BorgWarner Inc. will pay $880 million to acquire commercial vehicle battery maker AKASOL. The European manufacturer has $2.4 billion in business booked with major truck makers including Volvo Group and Daimler Trucks.
AKASOL designs and manufactures customizable lithium-ion battery systems for buses, commercial, rail and industrial vehicles, as well as in ships and boats. It has 330 full-time employees and three facilities in Germany and one in the U.S.
The acquisition accelerates BorgWarner’s push into commercial vehicle electrification. It is paying a 23% premium over the average AKASOL share price over the last three months. BorgWarner also is taking on $32.7 million in AKASOL debt. The transaction is mostly cash. with the deal expected to close late in the second quarter.
“AKASOL is an excellent strategic fit as BorgWarner seeks to continue to expand its electrification portfolio and capitalize on the profound industry shift towards electrification,” Frédéric Lissalde, president and CEO of BorgWarner, said in a press release.
BorgWarner dropped about once part of the world’s largest automotive supplier.
“The acquisition of a well-regarded battery pack assembler, AKASOL, deepens the company’s reach into commercial vehicles, which we believe today makes up about mid-teens percent of revenue of the combined BorgWarner/Delphi,” Cowen analyst Jeffrey Osborne said in a research note.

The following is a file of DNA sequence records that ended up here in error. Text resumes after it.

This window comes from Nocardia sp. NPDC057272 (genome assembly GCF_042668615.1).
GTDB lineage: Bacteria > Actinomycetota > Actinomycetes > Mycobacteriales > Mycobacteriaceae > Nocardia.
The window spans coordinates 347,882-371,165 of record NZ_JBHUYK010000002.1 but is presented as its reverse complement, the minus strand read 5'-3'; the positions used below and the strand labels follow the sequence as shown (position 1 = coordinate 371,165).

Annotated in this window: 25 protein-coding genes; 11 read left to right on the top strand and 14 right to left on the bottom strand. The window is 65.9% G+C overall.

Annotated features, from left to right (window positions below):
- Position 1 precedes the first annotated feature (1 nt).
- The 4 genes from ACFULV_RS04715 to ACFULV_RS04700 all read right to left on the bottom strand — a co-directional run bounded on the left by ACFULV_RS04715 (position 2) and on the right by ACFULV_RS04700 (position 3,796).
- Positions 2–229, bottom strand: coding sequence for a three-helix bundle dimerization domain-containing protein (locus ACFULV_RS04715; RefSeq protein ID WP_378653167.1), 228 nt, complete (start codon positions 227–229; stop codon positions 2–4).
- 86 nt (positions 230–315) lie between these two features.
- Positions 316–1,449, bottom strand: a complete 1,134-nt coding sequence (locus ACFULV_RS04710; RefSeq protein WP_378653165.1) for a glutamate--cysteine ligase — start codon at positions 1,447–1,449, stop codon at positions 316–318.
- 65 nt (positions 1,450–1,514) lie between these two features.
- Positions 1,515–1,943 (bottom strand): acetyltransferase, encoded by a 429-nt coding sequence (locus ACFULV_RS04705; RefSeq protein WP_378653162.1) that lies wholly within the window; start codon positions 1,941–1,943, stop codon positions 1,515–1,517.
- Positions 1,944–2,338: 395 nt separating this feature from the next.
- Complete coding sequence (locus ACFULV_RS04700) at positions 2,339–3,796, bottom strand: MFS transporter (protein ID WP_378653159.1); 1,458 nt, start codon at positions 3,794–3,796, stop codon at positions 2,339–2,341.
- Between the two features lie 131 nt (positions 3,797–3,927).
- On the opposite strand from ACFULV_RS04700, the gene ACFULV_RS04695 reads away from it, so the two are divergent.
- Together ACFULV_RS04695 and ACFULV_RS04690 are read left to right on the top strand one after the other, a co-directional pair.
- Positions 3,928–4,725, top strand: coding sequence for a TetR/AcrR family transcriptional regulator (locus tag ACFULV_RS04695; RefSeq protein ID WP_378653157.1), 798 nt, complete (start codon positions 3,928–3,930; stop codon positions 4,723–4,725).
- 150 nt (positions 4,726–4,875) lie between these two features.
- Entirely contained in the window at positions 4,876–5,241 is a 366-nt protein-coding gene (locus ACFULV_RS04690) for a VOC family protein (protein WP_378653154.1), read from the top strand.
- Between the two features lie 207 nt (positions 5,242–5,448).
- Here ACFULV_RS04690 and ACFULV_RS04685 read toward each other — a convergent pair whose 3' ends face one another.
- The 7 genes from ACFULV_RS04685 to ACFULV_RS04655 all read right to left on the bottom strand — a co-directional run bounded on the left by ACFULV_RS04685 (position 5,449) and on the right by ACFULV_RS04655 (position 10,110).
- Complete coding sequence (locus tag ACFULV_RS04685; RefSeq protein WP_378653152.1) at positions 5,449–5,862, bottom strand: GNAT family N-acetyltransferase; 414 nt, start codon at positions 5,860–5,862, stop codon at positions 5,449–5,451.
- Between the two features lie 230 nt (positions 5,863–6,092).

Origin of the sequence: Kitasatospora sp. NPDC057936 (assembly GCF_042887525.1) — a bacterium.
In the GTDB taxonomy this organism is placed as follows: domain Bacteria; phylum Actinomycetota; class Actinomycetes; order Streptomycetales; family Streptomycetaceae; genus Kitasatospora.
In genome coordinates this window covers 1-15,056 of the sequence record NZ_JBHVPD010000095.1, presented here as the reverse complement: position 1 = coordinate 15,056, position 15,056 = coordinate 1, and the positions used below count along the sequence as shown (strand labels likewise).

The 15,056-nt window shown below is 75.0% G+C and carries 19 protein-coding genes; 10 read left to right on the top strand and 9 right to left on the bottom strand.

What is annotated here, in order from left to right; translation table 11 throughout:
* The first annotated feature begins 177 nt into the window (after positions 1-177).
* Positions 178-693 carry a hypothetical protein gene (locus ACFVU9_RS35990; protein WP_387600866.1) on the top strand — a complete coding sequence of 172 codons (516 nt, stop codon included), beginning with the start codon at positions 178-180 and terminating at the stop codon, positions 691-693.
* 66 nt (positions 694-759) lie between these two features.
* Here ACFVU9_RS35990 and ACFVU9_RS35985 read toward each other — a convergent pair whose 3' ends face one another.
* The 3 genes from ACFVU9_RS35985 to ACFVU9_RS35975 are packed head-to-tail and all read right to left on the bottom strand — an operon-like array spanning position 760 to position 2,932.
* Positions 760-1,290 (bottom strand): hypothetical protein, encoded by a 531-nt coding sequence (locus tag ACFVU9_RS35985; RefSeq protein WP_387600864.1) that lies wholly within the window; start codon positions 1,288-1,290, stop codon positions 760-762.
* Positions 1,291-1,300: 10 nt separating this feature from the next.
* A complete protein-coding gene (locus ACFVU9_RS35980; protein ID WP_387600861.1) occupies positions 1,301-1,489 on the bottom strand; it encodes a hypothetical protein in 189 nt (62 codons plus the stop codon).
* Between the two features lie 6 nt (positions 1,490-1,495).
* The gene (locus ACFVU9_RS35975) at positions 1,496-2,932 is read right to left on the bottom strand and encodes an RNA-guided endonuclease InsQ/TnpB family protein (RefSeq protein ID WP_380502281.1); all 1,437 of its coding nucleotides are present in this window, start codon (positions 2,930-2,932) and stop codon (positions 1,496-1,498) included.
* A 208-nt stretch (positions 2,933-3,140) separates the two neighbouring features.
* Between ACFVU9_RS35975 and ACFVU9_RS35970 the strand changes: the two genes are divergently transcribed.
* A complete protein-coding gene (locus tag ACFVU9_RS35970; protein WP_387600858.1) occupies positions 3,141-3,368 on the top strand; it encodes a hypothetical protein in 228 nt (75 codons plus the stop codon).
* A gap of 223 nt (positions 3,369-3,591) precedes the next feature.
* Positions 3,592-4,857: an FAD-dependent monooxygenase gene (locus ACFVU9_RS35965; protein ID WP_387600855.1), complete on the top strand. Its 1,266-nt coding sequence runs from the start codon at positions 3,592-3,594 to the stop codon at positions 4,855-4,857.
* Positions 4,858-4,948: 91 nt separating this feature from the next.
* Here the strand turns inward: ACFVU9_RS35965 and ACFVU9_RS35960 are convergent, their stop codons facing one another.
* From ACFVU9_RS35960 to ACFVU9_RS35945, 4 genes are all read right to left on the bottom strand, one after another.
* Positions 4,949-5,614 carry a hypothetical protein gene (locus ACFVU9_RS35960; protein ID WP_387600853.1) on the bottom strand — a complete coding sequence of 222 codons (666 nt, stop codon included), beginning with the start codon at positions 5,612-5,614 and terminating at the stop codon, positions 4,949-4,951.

Takeover success assured
Furthermore, the success of the Akasol buyout is assured. Holders of 59% of the Darmstadt, Germany-based company’s outstanding shares committed to vote for the business combination. AKASOL will operate as a wholly owned subsidiary of BorgWarner and keep its current management. That includes AKASOL founder and CEO Sven Schulz.
“BorgWarner shares our vision of emission-free mobility, and with joint forces, we will expand AKASOL’s technology and market leadership for high-performance battery systems,” Schulz said.
Complements battery joint venture
The AKASOL takeover complements a 60-40 joint venture BorgWarner formed in 2019 with Romeo Power. The Los Angeles-based battery pack maker has significant business with Canadian electric truck maker Lion Electric Co. and startup Nikola Corp.